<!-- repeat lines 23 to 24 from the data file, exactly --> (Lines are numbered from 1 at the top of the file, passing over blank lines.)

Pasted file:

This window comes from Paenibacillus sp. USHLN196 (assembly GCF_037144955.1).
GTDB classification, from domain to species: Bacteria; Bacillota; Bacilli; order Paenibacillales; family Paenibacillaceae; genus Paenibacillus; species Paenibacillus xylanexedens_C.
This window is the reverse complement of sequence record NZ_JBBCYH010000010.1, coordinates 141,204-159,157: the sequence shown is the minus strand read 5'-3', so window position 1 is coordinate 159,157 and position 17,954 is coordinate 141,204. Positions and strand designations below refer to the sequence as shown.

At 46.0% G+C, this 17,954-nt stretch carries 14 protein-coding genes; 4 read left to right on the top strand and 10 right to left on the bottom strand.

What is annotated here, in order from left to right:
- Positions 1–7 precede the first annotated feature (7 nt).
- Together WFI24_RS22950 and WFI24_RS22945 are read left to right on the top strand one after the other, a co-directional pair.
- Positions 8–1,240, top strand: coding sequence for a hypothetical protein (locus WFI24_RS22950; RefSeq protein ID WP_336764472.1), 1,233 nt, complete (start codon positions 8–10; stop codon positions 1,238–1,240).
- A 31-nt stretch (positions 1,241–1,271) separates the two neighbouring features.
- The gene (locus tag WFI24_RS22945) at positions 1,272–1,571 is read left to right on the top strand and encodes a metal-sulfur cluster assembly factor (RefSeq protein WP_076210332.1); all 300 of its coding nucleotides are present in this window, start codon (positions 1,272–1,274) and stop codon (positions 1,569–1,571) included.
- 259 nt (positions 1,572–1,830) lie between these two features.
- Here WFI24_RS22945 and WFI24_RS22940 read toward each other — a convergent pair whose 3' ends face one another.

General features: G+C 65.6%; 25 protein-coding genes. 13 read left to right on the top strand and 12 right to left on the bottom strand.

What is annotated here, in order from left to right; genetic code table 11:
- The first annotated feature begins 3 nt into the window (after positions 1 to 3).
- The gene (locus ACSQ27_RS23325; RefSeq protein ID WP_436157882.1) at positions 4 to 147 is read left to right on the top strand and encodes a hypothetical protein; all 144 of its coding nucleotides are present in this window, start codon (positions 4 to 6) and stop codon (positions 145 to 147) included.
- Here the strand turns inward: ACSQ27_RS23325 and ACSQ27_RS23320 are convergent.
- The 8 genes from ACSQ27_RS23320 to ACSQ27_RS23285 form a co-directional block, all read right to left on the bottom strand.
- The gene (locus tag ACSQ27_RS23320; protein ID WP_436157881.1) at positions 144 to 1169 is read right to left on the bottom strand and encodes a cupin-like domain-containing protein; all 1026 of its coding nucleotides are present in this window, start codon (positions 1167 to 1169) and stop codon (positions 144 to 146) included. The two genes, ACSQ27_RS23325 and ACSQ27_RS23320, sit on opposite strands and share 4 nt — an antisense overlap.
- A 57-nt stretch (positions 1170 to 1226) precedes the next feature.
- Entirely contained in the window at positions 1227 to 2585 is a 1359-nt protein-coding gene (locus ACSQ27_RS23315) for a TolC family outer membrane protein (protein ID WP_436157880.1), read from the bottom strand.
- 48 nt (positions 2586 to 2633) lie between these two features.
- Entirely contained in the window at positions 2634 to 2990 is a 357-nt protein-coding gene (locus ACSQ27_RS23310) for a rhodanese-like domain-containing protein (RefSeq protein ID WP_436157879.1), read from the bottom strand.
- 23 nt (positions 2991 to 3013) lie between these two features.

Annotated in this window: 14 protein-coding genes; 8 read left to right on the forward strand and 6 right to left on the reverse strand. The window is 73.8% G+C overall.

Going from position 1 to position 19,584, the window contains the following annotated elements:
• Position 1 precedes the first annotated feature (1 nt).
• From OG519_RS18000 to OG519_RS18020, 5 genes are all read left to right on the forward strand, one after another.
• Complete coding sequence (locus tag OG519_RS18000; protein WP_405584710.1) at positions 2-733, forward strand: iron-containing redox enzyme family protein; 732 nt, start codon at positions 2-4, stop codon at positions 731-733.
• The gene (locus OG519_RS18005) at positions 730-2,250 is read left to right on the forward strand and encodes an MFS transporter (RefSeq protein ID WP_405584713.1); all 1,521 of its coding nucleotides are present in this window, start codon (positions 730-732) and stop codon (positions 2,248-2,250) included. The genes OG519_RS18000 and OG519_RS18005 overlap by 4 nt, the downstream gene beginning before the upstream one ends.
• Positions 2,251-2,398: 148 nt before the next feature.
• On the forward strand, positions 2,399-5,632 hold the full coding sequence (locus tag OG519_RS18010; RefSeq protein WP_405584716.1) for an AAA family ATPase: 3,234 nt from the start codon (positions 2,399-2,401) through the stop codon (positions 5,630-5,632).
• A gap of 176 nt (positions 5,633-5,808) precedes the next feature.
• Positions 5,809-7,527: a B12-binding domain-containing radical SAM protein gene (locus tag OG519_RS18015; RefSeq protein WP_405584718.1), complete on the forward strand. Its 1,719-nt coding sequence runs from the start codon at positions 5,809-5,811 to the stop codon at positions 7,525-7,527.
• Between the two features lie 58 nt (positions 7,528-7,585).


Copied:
- Entirely contained in the window at positions 2634 to 2990 is a 357-nt protein-coding gene (locus ACSQ27_RS23310) for a rhodanese-like domain-containing protein (RefSeq protein ID WP_436157879.1), read from the bottom strand.
- 23 nt (positions 2991 to 3013) lie between these two features.